About Fakir Pro Font Family
Fakir | A Hindu ascetic or religious mendicant, especially one who performs feats of magic or endurance. The well known feats performed by them include sitting steadily on a bed of nails and walking on burning coals.
Blackletter | A script used throughout Western Europe from approximately 1150 to 1500. It continued to be used for the German language until the 20th century.
Fakir, a blackletter with a holy kiss is a contemporary interpretation of gone letterforms with origin in blackletters. More precisely, we based the construction on broadnip textura, with lots of broken, edgy, interrupted strokes – try to sit on a nail bed and you’ll know why fakirs like to read just these kind of fonts!
After being abandoned for some time (not accepted, nearly forbidden), we would like to give our generation a blackletter from here and now. So Fakir is not a revival, but an all new 21st-century blackletter.
Fakir is a set of edgy text and display fonts, ranging from tight and heavy to light and wide. It has 11 fonts, all supporting Underware Latin Plus character set, that covers 219 languages.
is a trademark of Underware.
Underware (www.underware.nl) is a rock-hard font foundry with a whole lot of feeling for real type. Stunning retail fonts, exclusive branding, custom type for demanding clients, own freaky design tools, you name it. Sweating & rocking in Den Haag, Helsinki and Amsterdam. Founded by Akiem Helmling, Sami Kortemäki and Bas Jacobs in 1999.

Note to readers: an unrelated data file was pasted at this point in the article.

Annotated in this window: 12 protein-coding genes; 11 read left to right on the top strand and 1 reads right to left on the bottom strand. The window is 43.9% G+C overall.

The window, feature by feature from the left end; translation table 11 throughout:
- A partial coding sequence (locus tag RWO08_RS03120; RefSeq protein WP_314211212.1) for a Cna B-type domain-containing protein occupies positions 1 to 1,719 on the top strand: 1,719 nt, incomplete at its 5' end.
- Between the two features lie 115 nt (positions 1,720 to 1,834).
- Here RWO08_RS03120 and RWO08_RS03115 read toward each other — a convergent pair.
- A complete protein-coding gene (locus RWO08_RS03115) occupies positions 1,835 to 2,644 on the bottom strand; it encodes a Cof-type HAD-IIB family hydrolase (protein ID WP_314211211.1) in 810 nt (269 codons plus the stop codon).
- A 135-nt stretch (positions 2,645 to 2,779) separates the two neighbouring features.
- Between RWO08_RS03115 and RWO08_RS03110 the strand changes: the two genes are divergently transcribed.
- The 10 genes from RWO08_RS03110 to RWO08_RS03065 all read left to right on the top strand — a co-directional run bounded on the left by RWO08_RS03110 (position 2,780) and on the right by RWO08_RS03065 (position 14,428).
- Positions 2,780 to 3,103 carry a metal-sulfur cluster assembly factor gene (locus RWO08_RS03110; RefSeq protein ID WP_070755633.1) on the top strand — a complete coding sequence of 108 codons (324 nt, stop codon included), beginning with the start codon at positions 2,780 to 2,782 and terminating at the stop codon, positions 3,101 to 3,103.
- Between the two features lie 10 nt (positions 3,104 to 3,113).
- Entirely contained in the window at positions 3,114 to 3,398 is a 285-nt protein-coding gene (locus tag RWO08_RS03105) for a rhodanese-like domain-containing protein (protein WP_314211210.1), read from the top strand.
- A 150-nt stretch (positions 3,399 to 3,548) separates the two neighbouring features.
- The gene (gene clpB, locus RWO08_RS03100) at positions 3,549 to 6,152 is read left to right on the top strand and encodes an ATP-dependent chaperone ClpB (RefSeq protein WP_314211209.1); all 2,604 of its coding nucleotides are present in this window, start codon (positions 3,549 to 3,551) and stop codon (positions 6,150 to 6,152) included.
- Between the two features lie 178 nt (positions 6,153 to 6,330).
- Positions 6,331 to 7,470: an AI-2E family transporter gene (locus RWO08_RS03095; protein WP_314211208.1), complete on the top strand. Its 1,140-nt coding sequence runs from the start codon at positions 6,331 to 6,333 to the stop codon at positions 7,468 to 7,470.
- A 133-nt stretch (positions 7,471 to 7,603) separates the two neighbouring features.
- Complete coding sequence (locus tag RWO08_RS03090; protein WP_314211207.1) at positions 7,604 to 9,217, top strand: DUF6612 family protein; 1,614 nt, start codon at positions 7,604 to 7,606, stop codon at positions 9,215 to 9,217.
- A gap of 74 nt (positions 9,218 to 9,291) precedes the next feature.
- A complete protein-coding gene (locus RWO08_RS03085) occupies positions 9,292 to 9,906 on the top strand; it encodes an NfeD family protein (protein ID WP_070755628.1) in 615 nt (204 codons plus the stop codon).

Underware's creations have received many awards - recently their innovative dynamic writing fonts received Gold in German Design Award 2021, Certificate of Excellence at TDC New York 2020 and Winner at TDC Tokyo 2020. More about dynamic writing at www.grammato.com.
Three separate locations don't limit the way they cooperate with each other. This is how underwarers themselves describe the process:
"Our intense cooperation creates surprises by itself. A collaboration offers possibilities which individuals can't benefit from. For example: sometimes all of us reserve a whole day for sketching new type. Early in the morning one of us sends a picture to one of the others, and that person has to create a typeface which fits for this picture within one day. A quick and easy way to push our creative borders, and surprise yourself.
We usually start sketching on paper, sometimes very rough with a pen during a phone talk, other times more precisely with a brush or pencil in a more concentrated moment. Sketching by hand allows you to find new forms, to create a specific, unique style. Once you've found that style, the rest of the characters are digitally created and fine-tuned. During the following design process, eg when additional weights are being created, we occasionally return to sketching on paper to find new solutions for problems we meet in the digital process.
But in the end, it doesn't matter if the computer or a brush or pencil are your tools. The most important tool is your brain."